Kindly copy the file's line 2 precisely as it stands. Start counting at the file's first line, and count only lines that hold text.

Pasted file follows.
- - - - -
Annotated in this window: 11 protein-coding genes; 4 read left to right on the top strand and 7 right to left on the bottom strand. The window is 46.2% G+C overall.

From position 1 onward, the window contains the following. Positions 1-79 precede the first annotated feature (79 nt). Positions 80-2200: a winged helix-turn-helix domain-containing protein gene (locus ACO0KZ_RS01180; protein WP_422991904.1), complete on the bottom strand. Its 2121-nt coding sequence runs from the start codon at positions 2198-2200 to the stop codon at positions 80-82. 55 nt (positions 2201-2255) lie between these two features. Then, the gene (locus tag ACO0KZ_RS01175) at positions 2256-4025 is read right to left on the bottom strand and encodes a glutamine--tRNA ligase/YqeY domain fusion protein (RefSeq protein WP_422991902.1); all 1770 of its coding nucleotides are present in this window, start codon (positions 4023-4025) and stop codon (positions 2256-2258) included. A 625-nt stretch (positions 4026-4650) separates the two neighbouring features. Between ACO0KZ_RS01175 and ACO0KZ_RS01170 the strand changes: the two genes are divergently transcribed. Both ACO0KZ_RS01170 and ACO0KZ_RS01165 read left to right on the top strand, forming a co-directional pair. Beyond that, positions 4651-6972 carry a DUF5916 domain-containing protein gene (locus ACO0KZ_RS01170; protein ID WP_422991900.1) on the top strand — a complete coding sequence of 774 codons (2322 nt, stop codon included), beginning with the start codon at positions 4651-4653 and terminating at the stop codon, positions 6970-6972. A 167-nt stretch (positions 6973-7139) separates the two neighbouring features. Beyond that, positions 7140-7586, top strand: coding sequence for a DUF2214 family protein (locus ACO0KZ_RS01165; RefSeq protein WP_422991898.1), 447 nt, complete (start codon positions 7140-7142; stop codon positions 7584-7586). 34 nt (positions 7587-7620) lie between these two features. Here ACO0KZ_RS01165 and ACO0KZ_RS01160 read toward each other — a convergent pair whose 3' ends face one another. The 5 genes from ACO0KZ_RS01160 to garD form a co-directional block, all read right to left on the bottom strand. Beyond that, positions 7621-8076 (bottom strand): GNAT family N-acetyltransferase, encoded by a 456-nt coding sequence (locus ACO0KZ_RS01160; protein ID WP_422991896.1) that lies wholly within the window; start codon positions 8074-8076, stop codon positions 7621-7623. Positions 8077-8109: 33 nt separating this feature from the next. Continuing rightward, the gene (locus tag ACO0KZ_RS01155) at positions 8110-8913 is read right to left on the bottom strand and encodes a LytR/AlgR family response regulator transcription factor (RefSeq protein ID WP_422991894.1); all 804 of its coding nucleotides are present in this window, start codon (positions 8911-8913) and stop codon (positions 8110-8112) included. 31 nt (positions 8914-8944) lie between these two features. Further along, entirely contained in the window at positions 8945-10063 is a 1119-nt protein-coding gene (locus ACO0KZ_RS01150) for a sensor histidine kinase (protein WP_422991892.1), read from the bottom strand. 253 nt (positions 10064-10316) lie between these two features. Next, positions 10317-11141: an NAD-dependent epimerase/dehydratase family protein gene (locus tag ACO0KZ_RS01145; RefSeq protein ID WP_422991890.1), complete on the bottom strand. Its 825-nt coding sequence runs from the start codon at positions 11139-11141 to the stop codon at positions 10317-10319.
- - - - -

From position 1 onward, the window contains the following. Positions 1-79 precede the first annotated feature (79 nt). Positions 80-2200: a winged helix-turn-helix domain-containing protein gene (locus ACO0KZ_RS01180; protein WP_422991904.1), complete on the bottom strand. Its 2121-nt coding sequence runs from the start codon at positions 2198-2200 to the stop codon at positions 80-82. 55 nt (positions 2201-2255) lie between these two features. Then, the gene (locus tag ACO0KZ_RS01175) at positions 2256-4025 is read right to left on the bottom strand and encodes a glutamine--tRNA ligase/YqeY domain fusion protein (RefSeq protein WP_422991902.1); all 1770 of its coding nucleotides are present in this window, start codon (positions 4023-4025) and stop codon (positions 2256-2258) included. A 625-nt stretch (positions 4026-4650) separates the two neighbouring features. Between ACO0KZ_RS01175 and ACO0KZ_RS01170 the strand changes: the two genes are divergently transcribed. Both ACO0KZ_RS01170 and ACO0KZ_RS01165 read left to right on the top strand, forming a co-directional pair. Beyond that, positions 4651-6972 carry a DUF5916 domain-containing protein gene (locus ACO0KZ_RS01170; protein ID WP_422991900.1) on the top strand — a complete coding sequence of 774 codons (2322 nt, stop codon included), beginning with the start codon at positions 4651-4653 and terminating at the stop codon, positions 6970-6972. A 167-nt stretch (positions 6973-7139) separates the two neighbouring features. Beyond that, positions 7140-7586, top strand: coding sequence for a DUF2214 family protein (locus ACO0KZ_RS01165; RefSeq protein WP_422991898.1), 447 nt, complete (start codon positions 7140-7142; stop codon positions 7584-7586). 34 nt (positions 7587-7620) lie between these two features. Here ACO0KZ_RS01165 and ACO0KZ_RS01160 read toward each other — a convergent pair whose 3' ends face one another. The 5 genes from ACO0KZ_RS01160 to garD form a co-directional block, all read right to left on the bottom strand. Beyond that, positions 7621-8076 (bottom strand): GNAT family N-acetyltransferase, encoded by a 456-nt coding sequence (locus ACO0KZ_RS01160; protein ID WP_422991896.1) that lies wholly within the window; start codon positions 8074-8076, stop codon positions 7621-7623. Positions 8077-8109: 33 nt separating this feature from the next. Continuing rightward, the gene (locus tag ACO0KZ_RS01155) at positions 8110-8913 is read right to left on the bottom strand and encodes a LytR/AlgR family response regulator transcription factor (RefSeq protein ID WP_422991894.1); all 804 of its coding nucleotides are present in this window, start codon (positions 8911-8913) and stop codon (positions 8110-8112) included. 31 nt (positions 8914-8944) lie between these two features. Further along, entirely contained in the window at positions 8945-10063 is a 1119-nt protein-coding gene (locus ACO0KZ_RS01150) for a sensor histidine kinase (protein WP_422991892.1), read from the bottom strand. 253 nt (positions 10064-10316) lie between these two features. Next, positions 10317-11141: an NAD-dependent epimerase/dehydratase family protein gene (locus tag ACO0KZ_RS01145; RefSeq protein ID WP_422991890.1), complete on the bottom strand. Its 825-nt coding sequence runs from the start codon at positions 11139-11141 to the stop codon at positions 10317-10319.